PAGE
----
When on leave from Portsmouth in 1779, James also found time to enjoy the pursuits of a London life. He liked dancing, and evenings at the Pantheon, when he had the opportunity for leisure. William wrote to his mother from Nerot's Hotel that year, telling her "James is gone with my sisters to a ball as a professed dancer, which stands in the place of an invitation; a character which I do not assume, and have therefore stayed away."  In comparison to William, James was practically a party animal.
|Fig. 2: James Charles Pitt, in naval uniform, from the final painting of The Death of the Earl of Chatham|
The last time James Charles Pitt saw English shores was at the end of 1779. Throughout 1780, he wrote to his mother from places like St. Lucia and St. Kitts, and he ended up at English Harbour, Antigua, on board the sloop Hornet, of which he was put in command . His last letter was written from Antigua on November 1, 1780, and within a fortnight (two weeks), on November 13, 1780 he succumbed to a virulent fever. I have not been able to definitively find out whether it was yellow fever or not, but it would not be surprising, given the location of his ship, if it was that disease. He was not yet twenty years of age, and his death came as a tragic blow to his family. I have written about James's untimely death in this previous post. Given the distance and lengthy travel time, the news of James's passing did not reach England until early February of the following year (1781). James's remains were interred at St. Paul's church in Falmouth, Antigua .
In 1891, over 120 years after James's death, the Right Honourable Sir Edward H. Seymour, an Admiral of the Fleet, saw James's grave, and he later recorded his impressions:
"On 12th January 1891, as I was driving through the Island of Antigua to English Harbour, and passing the churchyard of St. Paul's parish, I stopped and went in to look at the graves, and found one with its stone slab covering fallen off, but on it was engraved: 'Here lie the remains of Honble James Charles Pitt - Son of the Earl of Chatham - Commander of H.M.S. Hornet, who died in English Harbour 13th November 1780, aged 20 years [he was actually still 19]. His early virtues and dawning promise bespoke a meridian splendour worthy the name of Pitt.' One brother was buried in Westminster Abbey [actually, two brothers, and a sister were buried at Westminster Abbey] and the other at St. Paul's - Antigua. I was able to communicate with relatives, who restored the grave."  I wonder which relatives those might have been? James, and both of his brothers, never had any children. Perhaps it was the Stanhopes at Chevening who were instrumental in restoring James's grave marker?
Another naval Vice Admiral, H.L. Fleet, also visited James's grave, and remarked "...there is a little church, at Falmouth, and in the churchyard repose the bodies of many of our countrymen. On one of the monuments I found the name of a Commander, the Hon. James Charles Pitt (a son of the great Earl of Chatham), who, as the inscription informed us, 'Was cut off before attaining the meridian of a fame that his early deeds bid fair to promise.' He was only twenty [sic] years of age, and commanded the Dolphin [actually it was the Hornet], a sloop. Promotion was rapid then!" 
This visit must have been after 1891, as the inscription was different to the original noted by Sir Seymour. Of course, it wasn't just the passage of time and lack of care that damaged the original grave stone. The original St. Paul's church was destroyed by a great earthquake in 1843, then struck by lightening in 1880, and then a hurricane in 1950 completely destroyed it once again . Alas, it's no small wonder that James's resting place is now unknown. There are two unmarked graves in St. Paul's churchyard that could potentially be James's grave. Both are in very poor condition.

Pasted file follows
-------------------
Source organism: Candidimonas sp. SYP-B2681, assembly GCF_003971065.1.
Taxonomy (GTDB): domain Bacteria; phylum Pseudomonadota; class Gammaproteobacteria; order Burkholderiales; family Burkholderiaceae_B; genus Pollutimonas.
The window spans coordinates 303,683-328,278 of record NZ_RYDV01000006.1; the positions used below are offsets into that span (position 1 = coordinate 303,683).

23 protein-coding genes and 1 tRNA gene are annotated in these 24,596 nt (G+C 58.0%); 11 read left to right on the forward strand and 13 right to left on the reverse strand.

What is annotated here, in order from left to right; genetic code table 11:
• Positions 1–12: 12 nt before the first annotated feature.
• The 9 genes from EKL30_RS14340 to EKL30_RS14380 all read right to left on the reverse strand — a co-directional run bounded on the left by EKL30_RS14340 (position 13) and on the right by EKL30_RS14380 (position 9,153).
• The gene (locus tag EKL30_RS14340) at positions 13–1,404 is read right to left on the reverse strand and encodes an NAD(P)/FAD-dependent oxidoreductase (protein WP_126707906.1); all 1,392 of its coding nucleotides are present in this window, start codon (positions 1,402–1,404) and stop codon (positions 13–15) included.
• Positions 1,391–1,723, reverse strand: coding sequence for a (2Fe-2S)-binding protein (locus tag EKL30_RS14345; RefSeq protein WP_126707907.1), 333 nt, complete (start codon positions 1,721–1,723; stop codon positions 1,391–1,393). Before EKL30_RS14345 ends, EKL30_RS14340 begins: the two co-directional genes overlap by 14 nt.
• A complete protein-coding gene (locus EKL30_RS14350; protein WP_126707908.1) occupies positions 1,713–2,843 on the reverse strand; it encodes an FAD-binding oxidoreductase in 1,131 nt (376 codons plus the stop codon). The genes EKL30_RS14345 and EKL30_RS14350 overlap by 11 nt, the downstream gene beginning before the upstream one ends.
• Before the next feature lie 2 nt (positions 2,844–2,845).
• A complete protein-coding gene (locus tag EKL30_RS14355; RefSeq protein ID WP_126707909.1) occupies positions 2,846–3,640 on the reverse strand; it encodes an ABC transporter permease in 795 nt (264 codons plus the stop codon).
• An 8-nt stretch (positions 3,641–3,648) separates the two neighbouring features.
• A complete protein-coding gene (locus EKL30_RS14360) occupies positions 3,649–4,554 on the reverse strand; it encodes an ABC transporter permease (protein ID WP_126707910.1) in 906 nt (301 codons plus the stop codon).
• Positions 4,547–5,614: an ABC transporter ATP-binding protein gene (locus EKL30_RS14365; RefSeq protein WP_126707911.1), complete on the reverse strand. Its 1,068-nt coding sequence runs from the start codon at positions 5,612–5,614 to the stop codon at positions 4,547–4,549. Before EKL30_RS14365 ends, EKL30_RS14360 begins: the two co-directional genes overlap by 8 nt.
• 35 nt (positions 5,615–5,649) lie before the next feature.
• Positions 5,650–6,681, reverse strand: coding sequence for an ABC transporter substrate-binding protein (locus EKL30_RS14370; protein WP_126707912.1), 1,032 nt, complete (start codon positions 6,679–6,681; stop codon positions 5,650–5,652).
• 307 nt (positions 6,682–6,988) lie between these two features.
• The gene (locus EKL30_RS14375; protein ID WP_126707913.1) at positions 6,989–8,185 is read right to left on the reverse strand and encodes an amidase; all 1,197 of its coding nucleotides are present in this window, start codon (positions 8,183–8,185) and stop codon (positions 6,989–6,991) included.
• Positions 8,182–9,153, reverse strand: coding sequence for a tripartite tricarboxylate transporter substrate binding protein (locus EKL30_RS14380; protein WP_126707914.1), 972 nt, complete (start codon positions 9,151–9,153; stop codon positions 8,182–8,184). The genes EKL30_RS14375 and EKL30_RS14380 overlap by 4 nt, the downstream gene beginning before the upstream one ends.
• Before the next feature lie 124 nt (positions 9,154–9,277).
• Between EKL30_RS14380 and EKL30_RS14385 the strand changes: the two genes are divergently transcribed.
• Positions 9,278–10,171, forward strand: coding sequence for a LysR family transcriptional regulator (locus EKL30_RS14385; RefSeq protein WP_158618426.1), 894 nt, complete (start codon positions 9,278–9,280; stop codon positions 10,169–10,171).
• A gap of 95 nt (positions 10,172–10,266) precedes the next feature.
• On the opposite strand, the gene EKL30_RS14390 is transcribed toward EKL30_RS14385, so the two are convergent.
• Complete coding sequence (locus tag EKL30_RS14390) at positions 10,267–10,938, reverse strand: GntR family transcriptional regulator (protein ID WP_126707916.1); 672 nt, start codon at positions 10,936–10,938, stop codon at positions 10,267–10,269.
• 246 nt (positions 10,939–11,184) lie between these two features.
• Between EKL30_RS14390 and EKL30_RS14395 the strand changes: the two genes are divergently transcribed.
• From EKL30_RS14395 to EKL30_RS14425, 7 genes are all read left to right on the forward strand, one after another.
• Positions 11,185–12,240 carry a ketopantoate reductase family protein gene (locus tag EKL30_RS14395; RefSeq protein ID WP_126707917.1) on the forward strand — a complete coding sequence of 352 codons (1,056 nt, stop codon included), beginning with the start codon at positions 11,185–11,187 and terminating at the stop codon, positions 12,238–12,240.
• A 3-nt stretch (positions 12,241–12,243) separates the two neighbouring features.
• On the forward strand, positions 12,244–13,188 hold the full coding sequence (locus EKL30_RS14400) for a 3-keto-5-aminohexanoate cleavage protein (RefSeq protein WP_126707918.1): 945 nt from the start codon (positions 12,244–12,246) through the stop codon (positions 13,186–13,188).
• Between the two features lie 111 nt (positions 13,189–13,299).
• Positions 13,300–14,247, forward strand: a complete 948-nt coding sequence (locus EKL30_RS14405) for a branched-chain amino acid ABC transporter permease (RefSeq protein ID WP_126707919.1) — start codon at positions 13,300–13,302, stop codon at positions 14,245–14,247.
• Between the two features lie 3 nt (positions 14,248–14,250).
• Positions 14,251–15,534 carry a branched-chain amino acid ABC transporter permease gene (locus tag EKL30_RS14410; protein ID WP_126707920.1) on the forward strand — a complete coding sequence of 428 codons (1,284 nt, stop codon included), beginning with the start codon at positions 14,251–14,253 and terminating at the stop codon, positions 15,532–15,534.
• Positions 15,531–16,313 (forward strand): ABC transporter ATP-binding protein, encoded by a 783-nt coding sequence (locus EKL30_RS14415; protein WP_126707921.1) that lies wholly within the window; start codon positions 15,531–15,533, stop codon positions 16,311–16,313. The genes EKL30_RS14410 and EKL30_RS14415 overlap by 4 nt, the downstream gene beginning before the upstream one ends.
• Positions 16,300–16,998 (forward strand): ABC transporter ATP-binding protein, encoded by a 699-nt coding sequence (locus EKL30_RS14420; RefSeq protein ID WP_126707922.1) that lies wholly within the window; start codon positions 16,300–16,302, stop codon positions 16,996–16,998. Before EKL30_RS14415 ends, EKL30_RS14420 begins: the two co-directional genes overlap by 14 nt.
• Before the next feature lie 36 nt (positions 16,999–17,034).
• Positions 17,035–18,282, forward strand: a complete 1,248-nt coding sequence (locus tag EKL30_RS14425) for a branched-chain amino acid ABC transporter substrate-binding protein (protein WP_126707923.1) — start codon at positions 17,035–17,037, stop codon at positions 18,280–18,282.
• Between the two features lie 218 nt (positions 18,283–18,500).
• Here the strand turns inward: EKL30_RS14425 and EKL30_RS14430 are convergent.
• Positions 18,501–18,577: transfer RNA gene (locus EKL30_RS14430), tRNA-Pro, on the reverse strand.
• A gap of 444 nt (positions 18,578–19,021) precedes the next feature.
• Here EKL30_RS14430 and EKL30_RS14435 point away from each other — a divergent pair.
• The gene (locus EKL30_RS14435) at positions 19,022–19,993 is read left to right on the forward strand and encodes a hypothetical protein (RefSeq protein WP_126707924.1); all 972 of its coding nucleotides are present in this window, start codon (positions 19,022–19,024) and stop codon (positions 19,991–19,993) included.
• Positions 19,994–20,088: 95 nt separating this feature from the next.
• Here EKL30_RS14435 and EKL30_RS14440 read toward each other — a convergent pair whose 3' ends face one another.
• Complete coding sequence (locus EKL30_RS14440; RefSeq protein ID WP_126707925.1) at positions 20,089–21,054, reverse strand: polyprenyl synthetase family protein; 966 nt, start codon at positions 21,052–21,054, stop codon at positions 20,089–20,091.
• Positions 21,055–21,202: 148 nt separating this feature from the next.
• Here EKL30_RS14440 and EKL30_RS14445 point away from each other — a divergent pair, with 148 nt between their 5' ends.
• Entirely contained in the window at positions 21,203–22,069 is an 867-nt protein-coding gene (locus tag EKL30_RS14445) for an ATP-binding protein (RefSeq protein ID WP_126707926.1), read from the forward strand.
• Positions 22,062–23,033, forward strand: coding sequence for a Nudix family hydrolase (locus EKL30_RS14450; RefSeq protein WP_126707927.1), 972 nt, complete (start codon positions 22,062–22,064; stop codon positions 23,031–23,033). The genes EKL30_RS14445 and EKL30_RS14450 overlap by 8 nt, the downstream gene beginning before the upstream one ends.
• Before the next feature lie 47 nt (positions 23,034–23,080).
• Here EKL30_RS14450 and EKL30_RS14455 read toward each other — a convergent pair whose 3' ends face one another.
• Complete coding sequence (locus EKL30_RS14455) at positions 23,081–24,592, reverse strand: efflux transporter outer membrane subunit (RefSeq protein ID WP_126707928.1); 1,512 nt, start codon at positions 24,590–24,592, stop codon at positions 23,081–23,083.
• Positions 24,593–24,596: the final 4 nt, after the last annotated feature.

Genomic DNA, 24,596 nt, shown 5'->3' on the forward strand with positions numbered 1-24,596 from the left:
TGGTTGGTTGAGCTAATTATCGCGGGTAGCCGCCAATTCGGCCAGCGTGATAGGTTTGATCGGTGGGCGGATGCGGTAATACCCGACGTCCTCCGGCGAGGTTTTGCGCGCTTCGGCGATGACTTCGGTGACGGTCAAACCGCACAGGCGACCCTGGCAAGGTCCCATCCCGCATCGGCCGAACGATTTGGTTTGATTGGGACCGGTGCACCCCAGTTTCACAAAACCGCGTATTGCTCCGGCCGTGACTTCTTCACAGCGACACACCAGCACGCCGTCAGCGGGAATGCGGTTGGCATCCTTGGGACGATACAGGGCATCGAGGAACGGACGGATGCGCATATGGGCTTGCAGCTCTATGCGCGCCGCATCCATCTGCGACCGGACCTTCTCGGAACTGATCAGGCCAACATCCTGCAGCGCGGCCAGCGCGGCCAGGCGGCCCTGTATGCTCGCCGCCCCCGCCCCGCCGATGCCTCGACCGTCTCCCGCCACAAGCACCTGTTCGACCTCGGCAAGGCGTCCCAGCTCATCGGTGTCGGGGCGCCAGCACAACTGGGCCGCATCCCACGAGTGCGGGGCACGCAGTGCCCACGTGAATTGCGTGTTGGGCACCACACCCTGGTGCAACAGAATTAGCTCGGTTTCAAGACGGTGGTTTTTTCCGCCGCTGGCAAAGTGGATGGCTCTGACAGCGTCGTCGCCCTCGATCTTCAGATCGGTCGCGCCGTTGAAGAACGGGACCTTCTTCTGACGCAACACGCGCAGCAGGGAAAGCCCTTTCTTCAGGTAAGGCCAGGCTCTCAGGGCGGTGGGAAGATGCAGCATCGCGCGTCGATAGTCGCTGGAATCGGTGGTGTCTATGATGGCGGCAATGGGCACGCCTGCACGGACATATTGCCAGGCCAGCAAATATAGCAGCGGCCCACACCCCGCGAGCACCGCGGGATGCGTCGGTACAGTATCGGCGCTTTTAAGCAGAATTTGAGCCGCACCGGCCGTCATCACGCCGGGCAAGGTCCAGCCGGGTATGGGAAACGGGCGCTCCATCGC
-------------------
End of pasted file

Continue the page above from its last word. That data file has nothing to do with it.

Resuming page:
Sarah (http://littlekumquat.weebly.com) has kindly sent me images of each of the two unmarked graves. One of them is bound to be James Charles Pitt's final resting place. They are reproduced below.
Which grave seems most likely to you, dear Reader?
It is a real shame that James Charles Pitt's life was cut off when he had barely reached manhood. What more could he have achieved? He showed early promise in the navy. How would history have been different had he survived? Would he have been a thorn in his Prime Minister brother's side? Would they have been close, or would they have had their disagreements? His temperament and character was certainly quite different to the other Pitt children. He never got to go back home to England. Like so many military men who die abroad, his remains will ever remain in the place where he lost his life.
1. Birdwood, V. (1994) So dearly loved, So much admired: Letters to Hester Pitt, Lady Chatham from her relations and friends, 1744-1801. London: HMSO, p. 45.
2. Ibid, p. 313.
3. Stanhope Taylor, W. & Pringle, John Henry. (eds.) (1840) Correspondence of William Pitt, Earl of Chatham, Vol. 4. London: John Murray, p. 270.
4. Coleridge, E.H. (1920) The Life of Thomas Coutts, Banker. Volume 1. London: John Lane, The Bodley Head, p. 100.
5. Birdwood, V. (1994) So dearly loved, So much admired: Letters to Hester Pitt, Lady Chatham from her relations and friends, 1744-1801. London: HMSO, p. 117.
6. von Ruville, A. (1907) William Pitt, Earl of Chatham, Volume 3. London: William Heinemann, p. 343.
7. Birdwood, V. (1994) So dearly loved, So much admired: Letters to Hester Pitt, Lady Chatham from her relations and friends, 1744-1801. London: HMSO, p. 325.
8. Ibid, p. 325.
9. Ibid, p. 327.
10. Edward J. Eliot to William Pitt. Ipswich Record Office, Pretyman MSS: HA 119/T99/85/5.
11. Hague, W. (2004) William Pitt the Younger. London: Harper Press, pp. 44-45.
12. Birdwood, V. (1994) So dearly loved, So much admired: Letters to Hester Pitt, Lady Chatham from her relations and friends, 1744-1801. London: HMSO, p. 327.
14. Seymour, E.H. (1911) My Naval Career and Travels. London: Smith, Elder, and Co., p. 283.
15. Fleet, Vice-Admiral H. L. (1922) My life, and a few Yarns. London: George Allen & Unwin Ltd., p. 248.
Figure 1: James Charles Pitt, from the sketch of John Singleton Copley's Death of the Earl of Chatham. He must have sat for it at some point in 1779, when he was on leave in London. Image Source
Figure 2: The final version of Copley's Death of the Earl of Chatham, with James represented in his naval uniform. Image Source